Exploring the spatiotemporal characteristics of heating and cooling degree-day in China 19512016
by Jing-Li Fan, Bin Zeng, Jia-Wei Hu, Yao Liu, Xian Zhang
Abstract: As the climate change aggravates in the future, it is important for Chinas energy planning and management to consider energy demand for space heating and cooling. Based on the daily average temperature data of 835 meteorological stations nationwide from 1951 to 2016, the temporal and spatial characteristics of heating degree-day (HDD) and cooling degree-day (CDD) in various regions in China were examined in the context of climate change. Four key patterns were identified in the analysis. (1) The correlation coefficient between HDD and CDD and the annual average temperature was highly significant. The annual average HDD has a negative correlation with interannual and interdecadal average temperatures; the annual average CDD has an obvious positive correlation. (2) After the 1980s, the national HDD decreased significantly and the CDD increased significantly. (3) HDD saw a downward trend over time in all regions, with the fastest decline in North China and the slowest in South China. CDD in all regions showed an increasing trend, with the fastest rise in South China and the slowest in the Northeast. (4) At a provincial level, HDD decreased from north to south with the CDD showing the inverse pattern. The history performance of HDD and CDD in China may provide implications for addressing climate change.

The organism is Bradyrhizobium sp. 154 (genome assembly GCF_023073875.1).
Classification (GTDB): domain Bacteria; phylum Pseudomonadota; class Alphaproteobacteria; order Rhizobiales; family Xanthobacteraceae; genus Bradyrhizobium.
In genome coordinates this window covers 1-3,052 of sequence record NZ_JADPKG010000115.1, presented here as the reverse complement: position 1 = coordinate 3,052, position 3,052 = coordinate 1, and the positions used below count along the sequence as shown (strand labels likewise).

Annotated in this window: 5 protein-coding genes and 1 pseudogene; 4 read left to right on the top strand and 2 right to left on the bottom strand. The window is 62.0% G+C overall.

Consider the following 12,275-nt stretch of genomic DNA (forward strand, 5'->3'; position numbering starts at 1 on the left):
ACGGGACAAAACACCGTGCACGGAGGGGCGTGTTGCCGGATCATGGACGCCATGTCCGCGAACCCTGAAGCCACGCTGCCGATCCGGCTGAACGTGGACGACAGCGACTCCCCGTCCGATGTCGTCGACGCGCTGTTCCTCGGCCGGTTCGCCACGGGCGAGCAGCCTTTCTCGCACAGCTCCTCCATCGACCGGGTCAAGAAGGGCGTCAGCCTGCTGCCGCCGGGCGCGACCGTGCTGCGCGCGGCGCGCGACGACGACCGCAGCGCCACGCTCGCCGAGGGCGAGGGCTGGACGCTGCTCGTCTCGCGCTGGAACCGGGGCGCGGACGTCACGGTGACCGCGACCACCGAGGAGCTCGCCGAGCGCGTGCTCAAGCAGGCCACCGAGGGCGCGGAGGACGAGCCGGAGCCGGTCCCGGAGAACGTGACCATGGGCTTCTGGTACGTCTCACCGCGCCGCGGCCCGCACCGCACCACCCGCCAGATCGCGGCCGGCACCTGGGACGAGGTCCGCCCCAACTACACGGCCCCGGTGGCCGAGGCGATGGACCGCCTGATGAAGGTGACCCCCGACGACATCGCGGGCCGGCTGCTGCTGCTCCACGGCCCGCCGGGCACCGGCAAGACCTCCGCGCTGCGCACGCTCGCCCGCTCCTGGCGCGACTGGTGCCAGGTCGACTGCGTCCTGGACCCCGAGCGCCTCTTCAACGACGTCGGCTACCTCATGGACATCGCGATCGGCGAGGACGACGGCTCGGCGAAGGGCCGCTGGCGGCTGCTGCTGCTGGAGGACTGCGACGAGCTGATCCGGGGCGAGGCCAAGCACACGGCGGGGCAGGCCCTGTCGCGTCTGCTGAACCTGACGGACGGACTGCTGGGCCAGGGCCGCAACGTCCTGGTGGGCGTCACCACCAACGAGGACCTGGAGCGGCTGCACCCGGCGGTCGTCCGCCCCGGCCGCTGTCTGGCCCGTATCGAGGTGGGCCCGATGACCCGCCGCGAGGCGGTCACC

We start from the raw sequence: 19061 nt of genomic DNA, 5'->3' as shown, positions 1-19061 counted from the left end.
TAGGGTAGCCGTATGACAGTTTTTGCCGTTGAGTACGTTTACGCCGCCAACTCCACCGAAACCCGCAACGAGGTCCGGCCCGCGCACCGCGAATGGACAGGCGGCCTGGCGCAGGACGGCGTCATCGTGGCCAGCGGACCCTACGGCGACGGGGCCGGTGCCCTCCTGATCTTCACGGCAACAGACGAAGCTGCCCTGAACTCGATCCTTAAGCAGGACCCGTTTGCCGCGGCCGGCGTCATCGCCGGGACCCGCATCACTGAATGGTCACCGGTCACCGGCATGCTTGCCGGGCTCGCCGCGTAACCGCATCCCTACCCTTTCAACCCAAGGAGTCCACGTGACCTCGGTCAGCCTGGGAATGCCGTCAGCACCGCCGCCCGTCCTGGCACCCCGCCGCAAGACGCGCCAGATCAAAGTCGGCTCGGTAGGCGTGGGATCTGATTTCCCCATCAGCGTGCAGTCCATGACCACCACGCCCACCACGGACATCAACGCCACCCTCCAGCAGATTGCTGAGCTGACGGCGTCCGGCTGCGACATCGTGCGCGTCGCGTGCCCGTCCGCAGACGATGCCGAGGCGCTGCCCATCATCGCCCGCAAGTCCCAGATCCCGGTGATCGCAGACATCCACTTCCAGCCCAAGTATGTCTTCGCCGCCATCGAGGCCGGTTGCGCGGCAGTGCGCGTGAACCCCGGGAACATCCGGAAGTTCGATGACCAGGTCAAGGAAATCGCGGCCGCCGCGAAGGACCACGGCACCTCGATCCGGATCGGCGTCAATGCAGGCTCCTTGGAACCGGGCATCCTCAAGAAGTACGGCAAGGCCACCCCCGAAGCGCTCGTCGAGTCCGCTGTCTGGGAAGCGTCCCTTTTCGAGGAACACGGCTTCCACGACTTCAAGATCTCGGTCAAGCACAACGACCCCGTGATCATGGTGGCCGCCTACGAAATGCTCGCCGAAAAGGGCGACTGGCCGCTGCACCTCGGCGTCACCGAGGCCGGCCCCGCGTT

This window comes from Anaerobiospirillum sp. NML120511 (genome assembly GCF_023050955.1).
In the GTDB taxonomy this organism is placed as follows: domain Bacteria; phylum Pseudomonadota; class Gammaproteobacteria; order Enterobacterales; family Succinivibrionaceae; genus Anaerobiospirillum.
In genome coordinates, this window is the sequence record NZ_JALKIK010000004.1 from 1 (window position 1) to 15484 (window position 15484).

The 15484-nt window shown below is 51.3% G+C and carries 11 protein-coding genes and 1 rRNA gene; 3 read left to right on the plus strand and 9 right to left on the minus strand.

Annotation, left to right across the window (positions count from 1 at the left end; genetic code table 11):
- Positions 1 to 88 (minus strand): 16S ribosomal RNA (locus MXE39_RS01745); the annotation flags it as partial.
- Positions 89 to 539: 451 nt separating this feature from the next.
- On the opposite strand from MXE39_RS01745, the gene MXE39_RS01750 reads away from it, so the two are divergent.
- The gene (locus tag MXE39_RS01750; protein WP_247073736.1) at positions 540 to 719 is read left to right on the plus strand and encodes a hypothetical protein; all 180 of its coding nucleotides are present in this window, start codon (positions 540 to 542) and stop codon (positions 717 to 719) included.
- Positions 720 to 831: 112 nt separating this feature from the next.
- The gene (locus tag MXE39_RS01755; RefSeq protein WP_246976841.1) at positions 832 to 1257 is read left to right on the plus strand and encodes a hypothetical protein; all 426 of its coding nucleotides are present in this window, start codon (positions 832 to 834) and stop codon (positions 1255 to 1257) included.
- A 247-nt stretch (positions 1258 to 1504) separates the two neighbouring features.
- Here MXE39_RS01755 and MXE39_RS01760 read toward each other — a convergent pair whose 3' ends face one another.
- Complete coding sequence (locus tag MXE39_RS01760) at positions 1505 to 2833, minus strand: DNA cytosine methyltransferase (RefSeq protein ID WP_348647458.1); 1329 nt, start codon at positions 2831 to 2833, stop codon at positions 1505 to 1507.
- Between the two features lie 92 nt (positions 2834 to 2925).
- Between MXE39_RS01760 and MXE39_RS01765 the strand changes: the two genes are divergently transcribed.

Keywords: Climate change; Cooling degree-day; Energy demand; Heating degree-day.
Effect of endophytic-assisted phytoremediation on plant growth and chromium (Cr) toxicity reduction in contaminated soil
by Uzma Noreen, Aliya Khalid, Narmeen Inderyas, Shahzada Amani-Room, Majid Hussain
Abstract: This study focused on phytoremediation of chromium (Cr) through endophytic bacteria. Four endophytic bacteria i.e. Pseudomonas putida (CEN2), Pseudomonas aeruginosa (CEN3), Acinetobacter baumanni (CEN4), and Pseudomonas aeruginosa (CEN5) were selected for phytoremediation experiments to investigate its effects on plant growth and Cr uptake. Phytoremediation experiment was carried out by using one hyper accumulator (Brassica napus) and one non-hyper accumulator plant (Coriandrum sativum), grown in agricultural soil amended with three different concentrations 50ppm, 100ppm and 200ppm of Cr for 60 days. In Brassica napus, endophytic consortia showed maximum root, shoot elongation and vigour index at all concentrations. In Coriandrum sativum CEN5 strain showed maximum root, shoot length and vigour index. Brassica napus with consortia produced maximum fresh and dry biomass as compared to the control treatments. Therefore, endophytic-assisted phytoremediation could be a promising tool for mitigating heavy metals toxicity from polluted soil without any negative effects on plant growth.